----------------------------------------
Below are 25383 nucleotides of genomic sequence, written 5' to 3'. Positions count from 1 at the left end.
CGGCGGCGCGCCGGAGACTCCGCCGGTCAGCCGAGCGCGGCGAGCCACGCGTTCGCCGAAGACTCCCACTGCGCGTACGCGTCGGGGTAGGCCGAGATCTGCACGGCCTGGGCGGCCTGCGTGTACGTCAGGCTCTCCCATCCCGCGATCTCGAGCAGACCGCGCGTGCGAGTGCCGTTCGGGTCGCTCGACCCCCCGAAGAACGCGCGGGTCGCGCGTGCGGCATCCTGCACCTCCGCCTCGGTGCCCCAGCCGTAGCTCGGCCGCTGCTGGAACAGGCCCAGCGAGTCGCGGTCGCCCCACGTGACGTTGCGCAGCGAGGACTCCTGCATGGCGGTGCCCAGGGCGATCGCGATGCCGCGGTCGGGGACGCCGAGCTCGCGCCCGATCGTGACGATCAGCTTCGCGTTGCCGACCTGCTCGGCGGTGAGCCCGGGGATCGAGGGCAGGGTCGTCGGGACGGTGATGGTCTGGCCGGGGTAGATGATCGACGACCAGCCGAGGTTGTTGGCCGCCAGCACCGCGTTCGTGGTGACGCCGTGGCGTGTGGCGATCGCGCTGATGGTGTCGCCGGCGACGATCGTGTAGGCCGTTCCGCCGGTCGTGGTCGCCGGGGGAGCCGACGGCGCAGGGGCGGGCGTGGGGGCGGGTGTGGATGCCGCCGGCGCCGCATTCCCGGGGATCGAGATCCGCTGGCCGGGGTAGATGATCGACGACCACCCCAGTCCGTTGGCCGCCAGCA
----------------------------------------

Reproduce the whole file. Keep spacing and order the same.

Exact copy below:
Below are 25383 nucleotides of genomic sequence, written 5' to 3'. Positions count from 1 at the left end.
CGGCGGCGCGCCGGAGACTCCGCCGGTCAGCCGAGCGCGGCGAGCCACGCGTTCGCCGAAGACTCCCACTGCGCGTACGCGTCGGGGTAGGCCGAGATCTGCACGGCCTGGGCGGCCTGCGTGTACGTCAGGCTCTCCCATCCCGCGATCTCGAGCAGACCGCGCGTGCGAGTGCCGTTCGGGTCGCTCGACCCCCCGAAGAACGCGCGGGTCGCGCGTGCGGCATCCTGCACCTCCGCCTCGGTGCCCCAGCCGTAGCTCGGCCGCTGCTGGAACAGGCCCAGCGAGTCGCGGTCGCCCCACGTGACGTTGCGCAGCGAGGACTCCTGCATGGCGGTGCCCAGGGCGATCGCGATGCCGCGGTCGGGGACGCCGAGCTCGCGCCCGATCGTGACGATCAGCTTCGCGTTGCCGACCTGCTCGGCGGTGAGCCCGGGGATCGAGGGCAGGGTCGTCGGGACGGTGATGGTCTGGCCGGGGTAGATGATCGACGACCAGCCGAGGTTGTTGGCCGCCAGCACCGCGTTCGTGGTGACGCCGTGGCGTGTGGCGATCGCGCTGATGGTGTCGCCGGCGACGATCGTGTAGGCCGTTCCGCCGGTCGTGGTCGCCGGGGGAGCCGACGGCGCAGGGGCGGGCGTGGGGGCGGGTGTGGATGCCGCCGGCGCCGCATTCCCGGGGATCGAGATCCGCTGGCCGGGGTAGATGATCGACGACCACCCCAGTCCGTTGGCCGCCAGCA